He stared down the angry sun and did not go blind.  He turned his palms up to the sky.  He prayed, licked his lips, and smiled.  Hidden children would appear from the curtains of the angel’s coat and peak out at the gang of mourners.  They chased each other around between the angel’s legs and laughed.  They would pear at the onlookers, they would whisper to each other and disappear back into the angel’s darkness.  He seemed to have brought two little brats with him that time.

It smelled like it would rain for sure before he showed up, but at the last minute God got the message that the old man had died so she reined in her storm clouds.  She sent some cute little breezes instead.  “I’ll be damned if I’m going to rain on his death party,” God said to herself.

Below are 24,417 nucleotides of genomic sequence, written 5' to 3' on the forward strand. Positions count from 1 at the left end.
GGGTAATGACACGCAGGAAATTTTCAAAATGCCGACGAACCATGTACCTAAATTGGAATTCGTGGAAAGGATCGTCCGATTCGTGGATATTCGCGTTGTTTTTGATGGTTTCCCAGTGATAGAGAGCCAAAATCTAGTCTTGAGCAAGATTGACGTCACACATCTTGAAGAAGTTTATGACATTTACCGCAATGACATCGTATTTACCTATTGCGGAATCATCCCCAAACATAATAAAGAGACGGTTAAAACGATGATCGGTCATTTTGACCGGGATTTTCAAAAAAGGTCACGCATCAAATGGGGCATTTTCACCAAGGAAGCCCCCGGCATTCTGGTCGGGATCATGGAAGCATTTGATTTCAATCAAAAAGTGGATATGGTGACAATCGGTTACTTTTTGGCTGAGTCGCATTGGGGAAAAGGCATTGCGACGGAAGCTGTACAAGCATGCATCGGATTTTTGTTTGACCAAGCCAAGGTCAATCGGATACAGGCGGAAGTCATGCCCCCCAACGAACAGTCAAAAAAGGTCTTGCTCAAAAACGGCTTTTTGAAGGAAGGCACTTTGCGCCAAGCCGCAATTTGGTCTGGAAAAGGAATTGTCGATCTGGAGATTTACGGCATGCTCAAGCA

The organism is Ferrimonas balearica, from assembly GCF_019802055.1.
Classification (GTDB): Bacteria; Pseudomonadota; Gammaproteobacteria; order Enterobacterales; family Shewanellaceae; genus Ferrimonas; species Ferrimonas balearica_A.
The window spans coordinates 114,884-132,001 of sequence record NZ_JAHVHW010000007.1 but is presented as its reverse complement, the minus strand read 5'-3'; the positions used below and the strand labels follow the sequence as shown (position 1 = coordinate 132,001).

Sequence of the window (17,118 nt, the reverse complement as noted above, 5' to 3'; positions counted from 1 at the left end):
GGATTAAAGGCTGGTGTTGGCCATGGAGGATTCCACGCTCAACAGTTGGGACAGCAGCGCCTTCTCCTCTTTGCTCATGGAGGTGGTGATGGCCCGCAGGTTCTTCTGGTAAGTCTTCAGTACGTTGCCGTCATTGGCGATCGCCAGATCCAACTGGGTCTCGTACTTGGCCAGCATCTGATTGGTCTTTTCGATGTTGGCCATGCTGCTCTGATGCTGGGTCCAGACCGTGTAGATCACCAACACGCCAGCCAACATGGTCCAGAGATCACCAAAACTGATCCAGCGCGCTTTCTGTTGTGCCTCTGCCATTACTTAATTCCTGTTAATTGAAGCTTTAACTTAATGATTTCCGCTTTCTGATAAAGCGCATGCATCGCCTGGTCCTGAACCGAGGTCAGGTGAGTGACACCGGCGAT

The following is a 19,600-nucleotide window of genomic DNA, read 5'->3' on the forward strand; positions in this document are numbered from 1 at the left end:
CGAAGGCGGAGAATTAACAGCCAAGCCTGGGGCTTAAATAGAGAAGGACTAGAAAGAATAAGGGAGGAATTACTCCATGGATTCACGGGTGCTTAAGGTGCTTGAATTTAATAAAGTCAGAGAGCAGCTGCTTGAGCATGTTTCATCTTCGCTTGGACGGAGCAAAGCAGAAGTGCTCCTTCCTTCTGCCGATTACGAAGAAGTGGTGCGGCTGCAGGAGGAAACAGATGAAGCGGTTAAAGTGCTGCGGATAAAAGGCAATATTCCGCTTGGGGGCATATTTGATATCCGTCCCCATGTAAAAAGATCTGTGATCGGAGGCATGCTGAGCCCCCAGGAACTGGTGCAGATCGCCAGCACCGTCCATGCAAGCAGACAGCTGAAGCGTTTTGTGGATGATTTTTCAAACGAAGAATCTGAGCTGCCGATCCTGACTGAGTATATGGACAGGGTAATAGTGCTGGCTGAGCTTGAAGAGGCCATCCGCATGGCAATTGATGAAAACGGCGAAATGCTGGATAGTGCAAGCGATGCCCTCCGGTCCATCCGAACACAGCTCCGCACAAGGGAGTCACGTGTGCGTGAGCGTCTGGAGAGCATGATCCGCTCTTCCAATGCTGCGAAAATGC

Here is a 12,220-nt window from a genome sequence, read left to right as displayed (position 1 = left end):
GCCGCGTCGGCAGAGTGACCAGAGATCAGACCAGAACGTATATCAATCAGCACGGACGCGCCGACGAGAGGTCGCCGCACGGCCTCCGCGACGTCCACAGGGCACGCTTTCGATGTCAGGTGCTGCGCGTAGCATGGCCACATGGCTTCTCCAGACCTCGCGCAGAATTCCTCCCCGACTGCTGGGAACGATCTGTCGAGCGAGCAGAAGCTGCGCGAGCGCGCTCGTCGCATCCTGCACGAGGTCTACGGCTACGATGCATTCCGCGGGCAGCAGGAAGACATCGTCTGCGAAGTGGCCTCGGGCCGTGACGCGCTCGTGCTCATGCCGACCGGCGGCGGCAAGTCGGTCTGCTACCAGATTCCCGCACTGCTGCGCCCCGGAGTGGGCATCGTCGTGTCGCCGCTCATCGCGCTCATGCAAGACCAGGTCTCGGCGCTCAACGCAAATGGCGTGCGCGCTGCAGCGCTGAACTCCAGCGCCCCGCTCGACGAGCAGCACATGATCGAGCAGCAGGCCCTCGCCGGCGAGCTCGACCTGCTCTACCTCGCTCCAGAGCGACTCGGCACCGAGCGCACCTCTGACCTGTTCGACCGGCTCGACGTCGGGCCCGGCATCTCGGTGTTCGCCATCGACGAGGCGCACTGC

I watched my old man’s old man die, watched him pull on his last gulps of earthbound air, watched his face sink in and out in his toothless skull as he snatched his last gasps.  The nurse had his teeth in a little bowl of water at his bedside table.  I felt the last little beat of his heart on his wrist.  I searched for life in his neck with three fingers when his chest fell for the last time.  I warmed up his heart with my right hand, readied it for takeoff.  My dad’s brother, almost his twin, took the old man’s teeth from the bowl and put them in his mouth before his jaw would become too stiff to open, so he would look nice, so he would look like himself.  As soon as the death silence that follows us all settled in I turned to my dad.  I just now realize that he asked me with eyes, is he gone?  He knew.  For a moment he wanted it to not be, but it was so.  He smiled back his wails.  He chewed on his cries.  I gave him a hug.  Let’s not think of the inevitable huh?  Not right now.  I pulled some latex onto my hands and helped the nurse handle the man’s body.  Some of my body came from this warm, dead body turning hot due to a fever that attacked him before he passed.  We wrapped him up like one of them ancient Egyptian rulers.  Long, white, and a belly in the center.  We didn’t drain his blood and fill him with chemicals and other things, someone else did that, somewhere else, when he was not in our protection in our home.  We placed something called a rosary on his chest.  It was crystal and wouldn’t quite stay in place, wouldn’t quite stay centered on his chest.  The holy thing lay there sort of crooked and out of place on his body.